February 3, 2012

Saving Private Ryan

Provectus is a publicly traded company. From the outset, I viewed Provectus as a public private company -- a private company that happens to be publicly traded. I still do. This blog post may be too much of inside baseball, but I want to tie this post to why I believe the end-game valuation and outcome is both substantial and realistic.

As a public company, Provectus has:
  • Shares that trade over-the-counter. To me, all this means is that you have some level of liquidity to buy and sell shares, that the share price can go up and go down, and that if the share price exceeds a certain level for a certain period of time the stock is eligible (after certain other criteria are met) to be listed on a larger stock exchange.
  • Timely and informative regulatory reporting. The company meets SEC reporting requirements. There are rare instances where it does not, such as when the company had to restate certain financials because management characterized and valued the preferred stock in a manner inconsistent with how the SEC wanted it characterized. Uninterestingly enough, you get as much information from reading Provectus filings as you do from listening to Bil Belichick press conferences.
  • Many shareholders. You know who you are. We can vote on board members, corporate structure changes, amendments and other things.

The above and $3 (give or take) will get you a venti (with whip) Americano at Starbucks.

As a private company, Provectus has a board of directors controlled by company insiders. There is no requirement for the company to have an independent board (i.e., the number of independent directors outnumber insiders) so long as it remains traded over-the-counter. If and when the stock is eligible to move to the AMEX or NASDAQ, board composition will require changes. Further, the audit and compensation committees controlled by insiders. Again, this will change if and when the stock moves to a much larger stock exchange.

I am being quite general in my statements of Provectus as a public private company. Why does it matter? Yes, biotechnology companies historically have tapped public markets through IPOs and secondaries, PIPEs and placements, to raise the necessary money to fund their development. Private companies that eschew this path raise money from venture capital firms and other like investors.

A key difference lies in how certain stakeholders like management and investors behave in each circumstance. As a public company, shares held by management and investors (here I'm referring to institutional investors, but there's no reason not to include you and me) come and go through the mechanism of the public market. Motivations may differ, but they're usually the same. The markets are a mechanism for liquidity for these folks.

As a private company, management and investors (here, venture capital firms and perhaps angel and other early individual investors) exit upon an IPO or acquisition of the company. Secondary markets for shares of private of companies (read: Facebook and other notable Silicon Valley start-up companies, among others) is not really an option for the vast majority of privately held biotechnology companies. In other words, they're locked in for some time. This speaks to the motivations of the management team (and to a certain extent the investors who back them).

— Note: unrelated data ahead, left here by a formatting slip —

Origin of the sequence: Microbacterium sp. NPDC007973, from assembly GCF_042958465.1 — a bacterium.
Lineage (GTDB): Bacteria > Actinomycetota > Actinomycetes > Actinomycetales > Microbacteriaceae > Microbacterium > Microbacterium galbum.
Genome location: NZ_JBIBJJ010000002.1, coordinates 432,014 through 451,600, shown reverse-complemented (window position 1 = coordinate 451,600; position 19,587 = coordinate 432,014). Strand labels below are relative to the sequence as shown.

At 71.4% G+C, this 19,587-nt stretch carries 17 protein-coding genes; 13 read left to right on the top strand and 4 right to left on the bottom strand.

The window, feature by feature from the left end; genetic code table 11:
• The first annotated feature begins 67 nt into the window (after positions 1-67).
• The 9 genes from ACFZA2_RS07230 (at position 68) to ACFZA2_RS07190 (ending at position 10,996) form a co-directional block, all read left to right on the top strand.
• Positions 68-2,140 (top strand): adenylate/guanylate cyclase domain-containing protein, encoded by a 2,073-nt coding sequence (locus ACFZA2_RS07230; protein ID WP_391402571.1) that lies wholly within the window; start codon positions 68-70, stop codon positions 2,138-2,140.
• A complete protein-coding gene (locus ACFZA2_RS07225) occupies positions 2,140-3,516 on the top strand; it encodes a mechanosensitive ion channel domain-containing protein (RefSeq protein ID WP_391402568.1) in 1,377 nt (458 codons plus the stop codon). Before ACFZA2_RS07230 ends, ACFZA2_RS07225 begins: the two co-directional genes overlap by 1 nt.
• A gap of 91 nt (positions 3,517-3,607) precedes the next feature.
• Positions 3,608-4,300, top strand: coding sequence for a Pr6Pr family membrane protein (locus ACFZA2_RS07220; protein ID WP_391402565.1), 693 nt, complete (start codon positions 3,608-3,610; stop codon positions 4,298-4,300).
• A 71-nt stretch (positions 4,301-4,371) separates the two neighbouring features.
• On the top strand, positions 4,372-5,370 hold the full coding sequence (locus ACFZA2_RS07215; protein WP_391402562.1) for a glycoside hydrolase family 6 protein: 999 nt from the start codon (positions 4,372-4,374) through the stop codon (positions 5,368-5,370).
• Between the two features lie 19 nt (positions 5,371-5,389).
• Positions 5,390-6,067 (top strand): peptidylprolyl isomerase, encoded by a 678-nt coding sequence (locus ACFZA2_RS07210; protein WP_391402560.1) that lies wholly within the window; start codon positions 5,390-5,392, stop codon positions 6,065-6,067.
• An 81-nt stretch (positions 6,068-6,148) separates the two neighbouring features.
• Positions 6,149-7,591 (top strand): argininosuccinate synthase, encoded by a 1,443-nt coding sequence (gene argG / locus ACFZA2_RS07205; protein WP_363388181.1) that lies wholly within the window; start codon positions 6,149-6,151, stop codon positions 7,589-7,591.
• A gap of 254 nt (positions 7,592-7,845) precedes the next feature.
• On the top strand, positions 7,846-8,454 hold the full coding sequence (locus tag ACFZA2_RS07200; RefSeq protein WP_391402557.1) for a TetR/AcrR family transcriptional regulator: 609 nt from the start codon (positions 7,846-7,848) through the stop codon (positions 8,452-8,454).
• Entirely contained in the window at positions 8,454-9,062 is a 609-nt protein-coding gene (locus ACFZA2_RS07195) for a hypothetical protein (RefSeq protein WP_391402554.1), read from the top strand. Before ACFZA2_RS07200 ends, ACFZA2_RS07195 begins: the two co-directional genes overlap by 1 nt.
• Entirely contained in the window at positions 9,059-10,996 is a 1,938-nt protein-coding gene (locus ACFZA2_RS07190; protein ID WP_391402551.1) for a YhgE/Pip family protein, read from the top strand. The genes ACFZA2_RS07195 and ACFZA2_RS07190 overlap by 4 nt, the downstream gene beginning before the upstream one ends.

Provectus management ultimately is looking to position the company for an acquisition by a global pharma company at an egregiously large valuation. Along the way, they may transact a dermatology deal (A), an investment by a global pharma company like Pfizer or Johnson & Johnson (C) and/or a limited, geography-specific oncology license or two (B). They might sell a few shares when the price reaches $5 to $10, and take some money off the table. But, the prize is the end game, and management is keeping their eye on the prize.

I write all of this to lead you into a discussion of determining the valuation of the company as if it were private. Venture capital investors talk of a company's pre-money valuation -- the valuation of a company before consideration of the amount of money invested in it during an investment round. The company's post-money valuation is equal to its pre-money valuation plus the investment amount. A rudimentary way of backing into pre- or post-money valuations is to determine the number of shares, warrants, options and other equity securities offered to an investor (call this number X), and divide X by the total number of outstanding shares, warrants, options and other equity securities of the company (call this number Y). Divide the result of X divided by Y (call this number Z) into the investment amount (call this number M). M divided by Z will give you the post-money valuation. M/Z minus M will give you the pre-money valuation.

Going back several years, I calculated (very roughly) Provectus' pre-money valuation before several investment rounds it has consummated with institutional and accredited investors:

The main conclusion I draw from this is that management, has most recently set Provectus' pre-money valuation, as a private company, at about $88 million. If management behavior towards monetization is comparable to managers of private biotechnology companies, the monetization expectation of at least several billion dollars generates a sale multiple consistent with public company valuation techniques.

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